Prediction of Missouri S&T Reactor's Natural Convection with Porous Media Approximation


The Missouri University of Science and Technology (Missouri S&T) is considering a power uprate of its 200 kW research reactor (MSTR). To support this goal, preliminary CFD analysis was carried out to complement neutronics analysis on the current reactor. A three-dimensional parallel-plate model was developed using STAR-CCM+ v 8.04, and steady-state simulations for fluid flow under natural convection were performed. Cosine-shaped heat flux as a function of reactor power was applied on fuel plates. Temperature field in the hot channel were calculated at 200 kW, 100 kW, 60 kW and 20 kW power levels, and the resulting temperature profiles described the heat flow from the fuel plates into the surrounding water coolant/moderator. To model the entire reactor, porous media approximation at the core was applied to reduce the computation cost. Using CFD simulation for four power levels, the inertial resistance tensor and viscous resistance tensor were found to be 281,005 kg/m4 and 7121.6 kg/m3 respectively. Subsequently, the parallel-plate section was replaced with a porous section. The pressure drop within the channel for both cases was found to be within 10% of each other. For the investigation of the heat flow in the MSTR pool, a porous region core was defined by both resistance tensors and porosity of 0.7027. A section of MSTR with 3 fuel elements and a power density of 1.86E+6 W m-3 was modeled with one third of the reactor pool. Temperature measurements were made to validate the simulation results at 200 kW. The average temperature difference between the measured values and the simulated results was 0.29 K. The maximum difference between the simulation results and the measurements was observed to be less than 2 K at 0.9 m from the bottom of the core which is also 0.3 m above the top of the fuel. After porous media model validation, flow field in the reactor pool were generated with the new active cooling system operated at 35% pumping capacity. These results will provide a framework for power uprate safety analysis.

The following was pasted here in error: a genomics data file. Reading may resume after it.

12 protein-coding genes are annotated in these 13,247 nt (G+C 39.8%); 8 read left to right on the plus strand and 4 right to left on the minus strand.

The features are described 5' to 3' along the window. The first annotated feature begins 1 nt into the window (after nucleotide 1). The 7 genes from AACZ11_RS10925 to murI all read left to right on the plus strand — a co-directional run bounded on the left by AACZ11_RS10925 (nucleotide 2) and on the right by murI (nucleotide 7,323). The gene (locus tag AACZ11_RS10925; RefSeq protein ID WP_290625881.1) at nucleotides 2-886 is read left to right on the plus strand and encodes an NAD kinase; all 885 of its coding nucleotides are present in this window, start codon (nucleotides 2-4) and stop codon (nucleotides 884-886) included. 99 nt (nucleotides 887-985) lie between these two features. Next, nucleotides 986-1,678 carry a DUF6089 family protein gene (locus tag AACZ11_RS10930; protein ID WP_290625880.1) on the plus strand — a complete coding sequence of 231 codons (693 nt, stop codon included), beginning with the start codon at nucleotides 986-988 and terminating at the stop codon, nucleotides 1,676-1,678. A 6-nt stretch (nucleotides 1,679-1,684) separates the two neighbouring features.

Nuclear Engineering and Radiation Science

Keywords and Phrases

Flow of fluids; Fuels; Heat flux; Heat resistance; Heat transfer; Lakes; Natural convection; Porous materials; Temperature measurement; Tensors; Water cooling systems; Computation costs; Pumping capacity; Science and Technology; Simulated results; Steady-state simulations; Temperature differences; Temperature profiles; Viscous resistance; Computational fluid dynamics

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Article - Journal

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© 2015 Elsevier, All rights reserved.

Publication Date

01 Apr 2015